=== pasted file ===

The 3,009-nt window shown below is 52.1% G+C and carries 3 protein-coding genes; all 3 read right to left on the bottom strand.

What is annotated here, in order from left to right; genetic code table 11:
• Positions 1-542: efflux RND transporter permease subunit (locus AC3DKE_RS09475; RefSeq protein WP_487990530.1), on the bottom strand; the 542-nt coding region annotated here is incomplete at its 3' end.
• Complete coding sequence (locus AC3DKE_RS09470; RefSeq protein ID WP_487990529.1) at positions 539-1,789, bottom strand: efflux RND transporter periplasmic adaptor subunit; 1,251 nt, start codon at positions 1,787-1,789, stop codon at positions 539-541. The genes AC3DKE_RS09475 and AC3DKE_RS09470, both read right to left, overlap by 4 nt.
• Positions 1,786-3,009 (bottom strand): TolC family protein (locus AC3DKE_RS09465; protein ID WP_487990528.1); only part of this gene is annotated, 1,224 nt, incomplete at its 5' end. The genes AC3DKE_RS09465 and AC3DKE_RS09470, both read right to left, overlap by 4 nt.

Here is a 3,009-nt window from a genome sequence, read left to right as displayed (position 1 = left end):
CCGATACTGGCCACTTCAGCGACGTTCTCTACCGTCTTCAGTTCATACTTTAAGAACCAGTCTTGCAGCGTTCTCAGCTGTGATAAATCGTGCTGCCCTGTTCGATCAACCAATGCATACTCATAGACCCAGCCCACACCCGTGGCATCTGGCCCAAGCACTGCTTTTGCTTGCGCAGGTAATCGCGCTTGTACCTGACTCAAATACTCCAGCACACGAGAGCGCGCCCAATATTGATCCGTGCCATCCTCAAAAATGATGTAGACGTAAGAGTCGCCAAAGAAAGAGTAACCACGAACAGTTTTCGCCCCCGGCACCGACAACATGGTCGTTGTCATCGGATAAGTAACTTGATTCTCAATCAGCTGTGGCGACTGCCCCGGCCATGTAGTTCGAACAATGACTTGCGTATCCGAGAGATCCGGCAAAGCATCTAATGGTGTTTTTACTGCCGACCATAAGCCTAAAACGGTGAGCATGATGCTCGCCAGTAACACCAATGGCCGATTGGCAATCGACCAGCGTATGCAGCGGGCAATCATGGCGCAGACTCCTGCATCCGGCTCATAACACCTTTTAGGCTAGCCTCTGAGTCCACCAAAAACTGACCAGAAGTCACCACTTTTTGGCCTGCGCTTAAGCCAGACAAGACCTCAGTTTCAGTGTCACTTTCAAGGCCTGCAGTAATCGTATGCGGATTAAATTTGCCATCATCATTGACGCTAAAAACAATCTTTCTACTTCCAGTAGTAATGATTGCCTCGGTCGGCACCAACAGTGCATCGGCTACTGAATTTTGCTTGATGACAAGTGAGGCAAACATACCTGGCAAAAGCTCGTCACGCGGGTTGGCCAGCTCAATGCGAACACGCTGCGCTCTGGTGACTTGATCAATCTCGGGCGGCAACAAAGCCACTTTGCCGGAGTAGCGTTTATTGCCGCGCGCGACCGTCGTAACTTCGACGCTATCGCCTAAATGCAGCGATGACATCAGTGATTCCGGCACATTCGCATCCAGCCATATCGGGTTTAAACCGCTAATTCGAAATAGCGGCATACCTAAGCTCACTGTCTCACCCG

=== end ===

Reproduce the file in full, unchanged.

The 3,009-nt window shown below is 52.1% G+C and carries 3 protein-coding genes; all 3 read right to left on the bottom strand.

What is annotated here, in order from left to right; genetic code table 11:
• Positions 1-542: efflux RND transporter permease subunit (locus AC3DKE_RS09475; RefSeq protein WP_487990530.1), on the bottom strand; the 542-nt coding region annotated here is incomplete at its 3' end.
• Complete coding sequence (locus AC3DKE_RS09470; RefSeq protein ID WP_487990529.1) at positions 539-1,789, bottom strand: efflux RND transporter periplasmic adaptor subunit; 1,251 nt, start codon at positions 1,787-1,789, stop codon at positions 539-541. The genes AC3DKE_RS09475 and AC3DKE_RS09470, both read right to left, overlap by 4 nt.
• Positions 1,786-3,009 (bottom strand): TolC family protein (locus AC3DKE_RS09465; protein ID WP_487990528.1); only part of this gene is annotated, 1,224 nt, incomplete at its 5' end. The genes AC3DKE_RS09465 and AC3DKE_RS09470, both read right to left, overlap by 4 nt.

Here is a 3,009-nt window from a genome sequence, read left to right as displayed (position 1 = left end):
CCGATACTGGCCACTTCAGCGACGTTCTCTACCGTCTTCAGTTCATACTTTAAGAACCAGTCTTGCAGCGTTCTCAGCTGTGATAAATCGTGCTGCCCTGTTCGATCAACCAATGCATACTCATAGACCCAGCCCACACCCGTGGCATCTGGCCCAAGCACTGCTTTTGCTTGCGCAGGTAATCGCGCTTGTACCTGACTCAAATACTCCAGCACACGAGAGCGCGCCCAATATTGATCCGTGCCATCCTCAAAAATGATGTAGACGTAAGAGTCGCCAAAGAAAGAGTAACCACGAACAGTTTTCGCCCCCGGCACCGACAACATGGTCGTTGTCATCGGATAAGTAACTTGATTCTCAATCAGCTGTGGCGACTGCCCCGGCCATGTAGTTCGAACAATGACTTGCGTATCCGAGAGATCCGGCAAAGCATCTAATGGTGTTTTTACTGCCGACCATAAGCCTAAAACGGTGAGCATGATGCTCGCCAGTAACACCAATGGCCGATTGGCAATCGACCAGCGTATGCAGCGGGCAATCATGGCGCAGACTCCTGCATCCGGCTCATAACACCTTTTAGGCTAGCCTCTGAGTCCACCAAAAACTGACCAGAAGTCACCACTTTTTGGCCTGCGCTTAAGCCAGACAAGACCTCAGTTTCAGTGTCACTTTCAAGGCCTGCAGTAATCGTATGCGGATTAAATTTGCCATCATCATTGACGCTAAAAACAATCTTTCTACTTCCAGTAGTAATGATTGCCTCGGTCGGCACCAACAGTGCATCGGCTACTGAATTTTGCTTGATGACAAGTGAGGCAAACATACCTGGCAAAAGCTCGTCACGCGGGTTGGCCAGCTCAATGCGAACACGCTGCGCTCTGGTGACTTGATCAATCTCGGGCGGCAACAAAGCCACTTTGCCGGAGTAGCGTTTATTGCCGCGCGCGACCGTCGTAACTTCGACGCTATCGCCTAAATGCAGCGATGACATCAGTGATTCCGGCACATTCGCATCCAGCCATATCGGGTTTAAACCGCTAATTCGAAATAGCGGCATACCTAAGCTCACTGTCTCACCCG